“Indeed, he is not so free. Of the two sexes the woman is the more powerful position. For the average woman is at the head of something with which she can do as she likes; the average man has to obey orders and do nothing else. He has to put one dull brick on another dull brick, and do nothing else; he had to add one dull figure to another dull figure, and do nothing else. The woman’s world is a small one, perhaps, but she can alter it.”
    – All Things Considered [1908]

    I’m not arguing for Stepford Wives, on the contrary, I feel that your text is arguing for women to become more like men, which is, in itself the largest complaint against fourth wave feminism. Your argument should be for all people to be more assertive, not just women, if you feel that being assertive is a universally positive quality.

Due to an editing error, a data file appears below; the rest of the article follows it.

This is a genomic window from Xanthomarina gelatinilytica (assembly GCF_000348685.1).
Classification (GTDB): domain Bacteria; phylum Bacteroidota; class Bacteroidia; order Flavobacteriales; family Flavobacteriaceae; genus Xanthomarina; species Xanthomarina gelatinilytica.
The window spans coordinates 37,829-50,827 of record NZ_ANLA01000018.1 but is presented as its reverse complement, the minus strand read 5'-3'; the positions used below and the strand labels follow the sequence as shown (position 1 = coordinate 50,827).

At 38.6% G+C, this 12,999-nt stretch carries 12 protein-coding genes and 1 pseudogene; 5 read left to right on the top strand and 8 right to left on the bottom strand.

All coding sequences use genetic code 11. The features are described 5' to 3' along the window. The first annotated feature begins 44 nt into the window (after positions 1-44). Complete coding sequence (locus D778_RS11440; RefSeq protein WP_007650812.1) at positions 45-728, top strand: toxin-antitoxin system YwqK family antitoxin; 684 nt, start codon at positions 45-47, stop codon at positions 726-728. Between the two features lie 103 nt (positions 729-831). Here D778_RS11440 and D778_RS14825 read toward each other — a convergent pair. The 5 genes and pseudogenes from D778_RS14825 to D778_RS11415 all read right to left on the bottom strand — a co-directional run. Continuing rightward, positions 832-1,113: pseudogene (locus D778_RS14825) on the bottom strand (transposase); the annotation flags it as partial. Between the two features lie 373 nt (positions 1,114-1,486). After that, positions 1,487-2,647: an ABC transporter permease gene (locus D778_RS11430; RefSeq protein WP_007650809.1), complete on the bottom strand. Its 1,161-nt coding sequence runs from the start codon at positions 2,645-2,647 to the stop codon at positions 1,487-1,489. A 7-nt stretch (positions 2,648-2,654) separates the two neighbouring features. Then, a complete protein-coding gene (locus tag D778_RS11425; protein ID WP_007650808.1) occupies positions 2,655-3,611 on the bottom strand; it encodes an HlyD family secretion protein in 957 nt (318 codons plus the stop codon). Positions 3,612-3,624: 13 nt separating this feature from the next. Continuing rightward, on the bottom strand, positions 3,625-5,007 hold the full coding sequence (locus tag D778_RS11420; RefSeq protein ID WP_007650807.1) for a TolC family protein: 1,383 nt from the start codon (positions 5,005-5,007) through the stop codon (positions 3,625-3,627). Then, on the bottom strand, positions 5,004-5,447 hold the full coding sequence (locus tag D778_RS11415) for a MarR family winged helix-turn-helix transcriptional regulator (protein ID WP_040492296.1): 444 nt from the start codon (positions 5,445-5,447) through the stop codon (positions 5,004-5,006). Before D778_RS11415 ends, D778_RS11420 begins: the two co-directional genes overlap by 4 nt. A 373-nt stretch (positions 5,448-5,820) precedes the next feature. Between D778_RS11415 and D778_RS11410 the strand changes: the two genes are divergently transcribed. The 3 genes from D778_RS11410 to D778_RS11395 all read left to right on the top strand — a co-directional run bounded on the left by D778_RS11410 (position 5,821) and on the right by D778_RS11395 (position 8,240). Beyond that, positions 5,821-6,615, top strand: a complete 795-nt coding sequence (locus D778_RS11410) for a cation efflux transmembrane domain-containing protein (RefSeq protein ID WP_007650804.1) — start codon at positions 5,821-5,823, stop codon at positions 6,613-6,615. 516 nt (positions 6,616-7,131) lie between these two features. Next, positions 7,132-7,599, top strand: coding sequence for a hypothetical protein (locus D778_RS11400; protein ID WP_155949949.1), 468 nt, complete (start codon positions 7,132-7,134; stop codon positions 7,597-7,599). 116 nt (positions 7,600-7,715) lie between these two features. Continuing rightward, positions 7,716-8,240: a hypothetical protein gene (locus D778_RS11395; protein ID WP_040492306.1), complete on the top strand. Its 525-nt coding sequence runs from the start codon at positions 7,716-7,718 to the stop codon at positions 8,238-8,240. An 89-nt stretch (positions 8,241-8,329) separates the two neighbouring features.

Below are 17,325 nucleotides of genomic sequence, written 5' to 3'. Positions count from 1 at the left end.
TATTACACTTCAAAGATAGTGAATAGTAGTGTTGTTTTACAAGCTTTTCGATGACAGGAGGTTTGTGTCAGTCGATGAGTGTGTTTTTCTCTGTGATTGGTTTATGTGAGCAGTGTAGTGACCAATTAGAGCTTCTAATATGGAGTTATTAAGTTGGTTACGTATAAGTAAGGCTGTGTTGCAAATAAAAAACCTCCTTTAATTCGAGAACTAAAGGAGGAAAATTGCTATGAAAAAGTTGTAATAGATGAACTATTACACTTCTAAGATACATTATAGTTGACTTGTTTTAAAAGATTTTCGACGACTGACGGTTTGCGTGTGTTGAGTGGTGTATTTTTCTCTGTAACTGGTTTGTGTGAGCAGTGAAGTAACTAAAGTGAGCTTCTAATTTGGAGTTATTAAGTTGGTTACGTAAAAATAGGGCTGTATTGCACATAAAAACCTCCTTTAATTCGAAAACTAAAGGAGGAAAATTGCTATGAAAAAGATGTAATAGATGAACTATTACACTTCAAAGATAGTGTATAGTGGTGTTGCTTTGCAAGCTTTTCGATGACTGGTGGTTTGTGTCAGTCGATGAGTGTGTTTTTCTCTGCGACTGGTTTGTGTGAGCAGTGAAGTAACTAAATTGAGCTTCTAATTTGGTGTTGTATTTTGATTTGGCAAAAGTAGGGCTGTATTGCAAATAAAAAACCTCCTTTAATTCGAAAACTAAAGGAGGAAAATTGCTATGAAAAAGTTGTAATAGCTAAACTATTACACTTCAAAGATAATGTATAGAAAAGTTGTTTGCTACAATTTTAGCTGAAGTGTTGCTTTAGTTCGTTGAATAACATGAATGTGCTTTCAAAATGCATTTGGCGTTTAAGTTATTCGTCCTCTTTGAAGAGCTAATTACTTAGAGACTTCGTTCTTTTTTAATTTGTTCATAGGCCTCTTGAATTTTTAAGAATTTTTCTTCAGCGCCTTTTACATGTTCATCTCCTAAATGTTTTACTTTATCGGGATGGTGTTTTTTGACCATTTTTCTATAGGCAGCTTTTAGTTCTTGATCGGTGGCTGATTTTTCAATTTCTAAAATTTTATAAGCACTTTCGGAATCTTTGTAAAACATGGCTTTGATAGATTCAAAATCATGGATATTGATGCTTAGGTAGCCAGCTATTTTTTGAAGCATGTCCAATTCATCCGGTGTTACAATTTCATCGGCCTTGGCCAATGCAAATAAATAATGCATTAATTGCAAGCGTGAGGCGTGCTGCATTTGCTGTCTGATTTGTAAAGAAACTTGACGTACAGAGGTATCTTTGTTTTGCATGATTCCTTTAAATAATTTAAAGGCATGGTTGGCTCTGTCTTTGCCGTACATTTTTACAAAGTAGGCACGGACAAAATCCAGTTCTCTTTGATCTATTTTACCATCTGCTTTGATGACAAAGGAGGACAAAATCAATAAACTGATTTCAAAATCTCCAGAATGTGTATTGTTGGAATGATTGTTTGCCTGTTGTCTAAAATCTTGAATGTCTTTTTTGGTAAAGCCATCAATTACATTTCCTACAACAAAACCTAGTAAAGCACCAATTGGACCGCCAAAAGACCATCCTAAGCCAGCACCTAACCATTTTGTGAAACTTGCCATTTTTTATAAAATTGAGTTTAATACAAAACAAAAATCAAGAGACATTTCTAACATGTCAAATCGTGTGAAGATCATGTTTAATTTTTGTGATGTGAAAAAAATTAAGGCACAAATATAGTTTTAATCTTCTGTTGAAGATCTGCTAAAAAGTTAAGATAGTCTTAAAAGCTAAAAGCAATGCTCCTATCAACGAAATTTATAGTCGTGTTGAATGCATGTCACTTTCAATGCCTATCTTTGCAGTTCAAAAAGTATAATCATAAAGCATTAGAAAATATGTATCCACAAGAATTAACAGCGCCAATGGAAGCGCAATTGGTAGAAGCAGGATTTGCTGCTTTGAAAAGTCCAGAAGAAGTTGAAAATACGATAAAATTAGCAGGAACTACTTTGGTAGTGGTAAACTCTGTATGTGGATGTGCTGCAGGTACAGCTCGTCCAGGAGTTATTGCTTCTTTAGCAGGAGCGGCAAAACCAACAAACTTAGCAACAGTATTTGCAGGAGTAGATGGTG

III) Your argument is best against suburban middle-class Protestantism. It fails to take into consideration the massive amounts of power wielded by wives and mothers who are stay at home and run the family with great assertion. It seems to be founded on this prosaic “1950’s” model of the Western White Family. Gender roles have changed drastically in some areas and remained similar in others across a wide-sweeping range of cultures and civilizations. In Ancient Rome and Medieval Europe, women of the lower classes had much more freedom and many were unmarried due to the relatively small sizes of towns, especially in Medieval Europe. It was the Aristocratic and Noble women who were tied to being stay-at-home (Or Locked-In-Tower) wives. Before the Industrial revolution in England, women and children were given much more liberty and freedom. This may have not always been seen politically, but it cannot be denied except to discount and ignore vast historical evidence. It is a crude argument, too keenly focused and thus too esoteric to be of any real use.